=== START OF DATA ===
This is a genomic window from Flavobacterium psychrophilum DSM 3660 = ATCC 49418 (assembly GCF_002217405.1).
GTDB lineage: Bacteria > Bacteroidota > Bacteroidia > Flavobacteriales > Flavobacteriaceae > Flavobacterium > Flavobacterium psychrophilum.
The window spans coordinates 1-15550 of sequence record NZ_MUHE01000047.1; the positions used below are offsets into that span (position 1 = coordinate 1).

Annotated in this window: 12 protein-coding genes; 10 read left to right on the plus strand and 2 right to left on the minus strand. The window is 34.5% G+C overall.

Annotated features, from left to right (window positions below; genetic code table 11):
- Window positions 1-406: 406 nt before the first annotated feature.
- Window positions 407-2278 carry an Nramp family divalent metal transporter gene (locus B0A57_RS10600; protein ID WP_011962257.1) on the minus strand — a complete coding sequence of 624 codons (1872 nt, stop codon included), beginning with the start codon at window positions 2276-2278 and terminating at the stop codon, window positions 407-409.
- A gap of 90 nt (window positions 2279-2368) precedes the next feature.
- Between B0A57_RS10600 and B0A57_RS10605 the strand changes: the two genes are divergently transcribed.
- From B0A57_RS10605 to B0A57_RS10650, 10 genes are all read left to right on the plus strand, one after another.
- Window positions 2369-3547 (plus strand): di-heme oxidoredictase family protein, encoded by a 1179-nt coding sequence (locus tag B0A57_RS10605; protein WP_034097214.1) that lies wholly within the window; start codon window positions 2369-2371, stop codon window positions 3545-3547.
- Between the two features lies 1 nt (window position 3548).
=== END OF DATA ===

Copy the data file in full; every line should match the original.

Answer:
This is a genomic window from Flavobacterium psychrophilum DSM 3660 = ATCC 49418 (assembly GCF_002217405.1).
GTDB lineage: Bacteria > Bacteroidota > Bacteroidia > Flavobacteriales > Flavobacteriaceae > Flavobacterium > Flavobacterium psychrophilum.
The window spans coordinates 1-15550 of sequence record NZ_MUHE01000047.1; the positions used below are offsets into that span (position 1 = coordinate 1).

Annotated in this window: 12 protein-coding genes; 10 read left to right on the plus strand and 2 right to left on the minus strand. The window is 34.5% G+C overall.

Annotated features, from left to right (window positions below; genetic code table 11):
- Window positions 1-406: 406 nt before the first annotated feature.
- Window positions 407-2278 carry an Nramp family divalent metal transporter gene (locus B0A57_RS10600; protein ID WP_011962257.1) on the minus strand — a complete coding sequence of 624 codons (1872 nt, stop codon included), beginning with the start codon at window positions 2276-2278 and terminating at the stop codon, window positions 407-409.
- A gap of 90 nt (window positions 2279-2368) precedes the next feature.
- Between B0A57_RS10600 and B0A57_RS10605 the strand changes: the two genes are divergently transcribed.
- From B0A57_RS10605 to B0A57_RS10650, 10 genes are all read left to right on the plus strand, one after another.
- Window positions 2369-3547 (plus strand): di-heme oxidoredictase family protein, encoded by a 1179-nt coding sequence (locus tag B0A57_RS10605; protein WP_034097214.1) that lies wholly within the window; start codon window positions 2369-2371, stop codon window positions 3545-3547.
- Between the two features lies 1 nt (window position 3548).